It’s obvious that I’m getting more comfortable with climbing. I’m not getting any faster at it, but I found myself grinding first up to Central Point Road, then further up the lava on Union Hall Road, without the usual internal wails of despair that usually accompany each ramp. Perhaps I was distracted by the relentless ticking of the brevet clock, or maybe I was distracted by the stupid front derailer rubbing against the crankarm after the first shift into my alpine ring, then back out. But in any case I worked my way up onto the lava without stress, then, after plunging down into the Buckner Creek valley, back up on Buckner Creek Road without even close to as much annoyance.

But what did become an annoyance was that, after I stopped to try and adjust the front derailer to stop it from rubbing, that it instead decided (after the first stage of the Buckner Creek climb) that it would just stay in the alpine ring and not bother to shift back to what I call (for lack of a better description for a 42t large ring) my running ring. This necessitated several stops for me to sit down and adjust the derailer, finally ending up with the horrible kludge of me setting it so that the shifter would deliberately pull it into the crank for upshifting, and then I would manually trim it down into a non-rubby position (I have a 3-speed brifter for the front derailer; I was running it so that top gear == top gear, and bottom gear == middle, but I have changed it so that bottom gear == bottom gear, top gear == middle, and scrapy == top gear. I don’t shift the front very often, so I may be able to get used to this behavior before I can sell enough junk to get a somewhat more relaxed crankset.)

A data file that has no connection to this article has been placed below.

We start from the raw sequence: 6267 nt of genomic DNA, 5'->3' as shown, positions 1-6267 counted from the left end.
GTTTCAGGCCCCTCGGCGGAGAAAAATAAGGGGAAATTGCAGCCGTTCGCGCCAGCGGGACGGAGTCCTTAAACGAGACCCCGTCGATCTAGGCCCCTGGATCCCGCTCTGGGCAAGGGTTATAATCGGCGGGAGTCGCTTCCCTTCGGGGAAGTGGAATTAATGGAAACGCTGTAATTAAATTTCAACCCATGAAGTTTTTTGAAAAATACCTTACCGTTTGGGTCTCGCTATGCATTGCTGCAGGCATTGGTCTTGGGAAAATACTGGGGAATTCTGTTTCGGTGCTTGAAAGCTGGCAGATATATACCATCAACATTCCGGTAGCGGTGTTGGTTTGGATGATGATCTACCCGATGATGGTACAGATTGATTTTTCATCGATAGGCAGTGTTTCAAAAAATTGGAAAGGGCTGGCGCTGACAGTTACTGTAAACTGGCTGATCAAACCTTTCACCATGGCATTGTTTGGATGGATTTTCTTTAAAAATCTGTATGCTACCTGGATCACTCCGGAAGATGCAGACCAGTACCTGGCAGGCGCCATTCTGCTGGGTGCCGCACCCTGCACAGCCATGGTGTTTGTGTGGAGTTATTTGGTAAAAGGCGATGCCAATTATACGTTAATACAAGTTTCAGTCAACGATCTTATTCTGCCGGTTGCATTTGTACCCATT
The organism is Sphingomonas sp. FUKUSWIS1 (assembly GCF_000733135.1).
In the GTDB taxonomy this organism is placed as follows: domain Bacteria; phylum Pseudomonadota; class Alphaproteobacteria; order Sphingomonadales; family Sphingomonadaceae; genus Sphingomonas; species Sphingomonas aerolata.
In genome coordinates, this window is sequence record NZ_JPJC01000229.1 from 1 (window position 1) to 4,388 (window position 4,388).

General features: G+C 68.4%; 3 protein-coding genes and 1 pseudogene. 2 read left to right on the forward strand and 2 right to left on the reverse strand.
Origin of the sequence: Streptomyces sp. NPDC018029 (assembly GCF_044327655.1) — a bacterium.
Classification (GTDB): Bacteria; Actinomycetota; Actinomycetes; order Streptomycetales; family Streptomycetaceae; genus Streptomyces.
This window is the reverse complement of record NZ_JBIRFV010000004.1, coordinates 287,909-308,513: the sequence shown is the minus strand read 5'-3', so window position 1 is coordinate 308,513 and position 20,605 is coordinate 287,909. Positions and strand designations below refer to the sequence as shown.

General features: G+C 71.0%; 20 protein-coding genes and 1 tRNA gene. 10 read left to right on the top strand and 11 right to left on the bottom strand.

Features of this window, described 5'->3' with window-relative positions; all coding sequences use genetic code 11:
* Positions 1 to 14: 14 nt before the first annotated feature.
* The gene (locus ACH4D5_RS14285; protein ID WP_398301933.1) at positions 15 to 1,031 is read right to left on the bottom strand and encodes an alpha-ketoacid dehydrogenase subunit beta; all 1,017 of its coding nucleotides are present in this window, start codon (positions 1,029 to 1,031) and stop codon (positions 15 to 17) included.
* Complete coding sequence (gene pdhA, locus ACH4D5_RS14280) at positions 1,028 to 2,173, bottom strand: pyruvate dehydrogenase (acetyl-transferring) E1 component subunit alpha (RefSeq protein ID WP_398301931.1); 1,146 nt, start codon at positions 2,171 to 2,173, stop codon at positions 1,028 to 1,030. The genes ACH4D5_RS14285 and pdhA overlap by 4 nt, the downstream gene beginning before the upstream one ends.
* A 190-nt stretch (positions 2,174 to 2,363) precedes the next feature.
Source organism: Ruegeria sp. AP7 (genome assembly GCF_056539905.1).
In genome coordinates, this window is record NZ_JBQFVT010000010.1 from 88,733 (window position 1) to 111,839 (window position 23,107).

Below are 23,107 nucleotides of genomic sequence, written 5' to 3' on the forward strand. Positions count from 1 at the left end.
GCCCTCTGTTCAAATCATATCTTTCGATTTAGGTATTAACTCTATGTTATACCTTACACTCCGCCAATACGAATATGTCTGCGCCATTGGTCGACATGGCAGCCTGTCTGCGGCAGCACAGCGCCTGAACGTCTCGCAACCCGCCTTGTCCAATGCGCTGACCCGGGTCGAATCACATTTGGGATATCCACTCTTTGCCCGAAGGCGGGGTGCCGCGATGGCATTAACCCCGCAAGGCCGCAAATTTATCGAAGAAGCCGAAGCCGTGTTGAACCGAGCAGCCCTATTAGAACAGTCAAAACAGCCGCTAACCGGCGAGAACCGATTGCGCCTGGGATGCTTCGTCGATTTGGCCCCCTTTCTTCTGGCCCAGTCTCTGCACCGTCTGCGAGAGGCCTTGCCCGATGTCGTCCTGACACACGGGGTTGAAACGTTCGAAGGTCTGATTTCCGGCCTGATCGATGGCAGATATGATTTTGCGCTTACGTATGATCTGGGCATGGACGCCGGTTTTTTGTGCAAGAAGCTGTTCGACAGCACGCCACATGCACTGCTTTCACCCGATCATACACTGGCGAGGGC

And then after that, and then the climb up past where I’ve spotted coyotes in the past, past the emu farm, and onto Windy City Road, my ride was further interrupted by an encounter with a bee, which decided that it would fly into my ear just as I was trying to fly through a roller. It is difficult to brake when a tiny insect is buzzing like mad in your ear, but I did it. It is difficult to swerve onto the shoulder so that oncoming traffic won’t run you down (there’s not much traffic here, but there is some,) but I did it.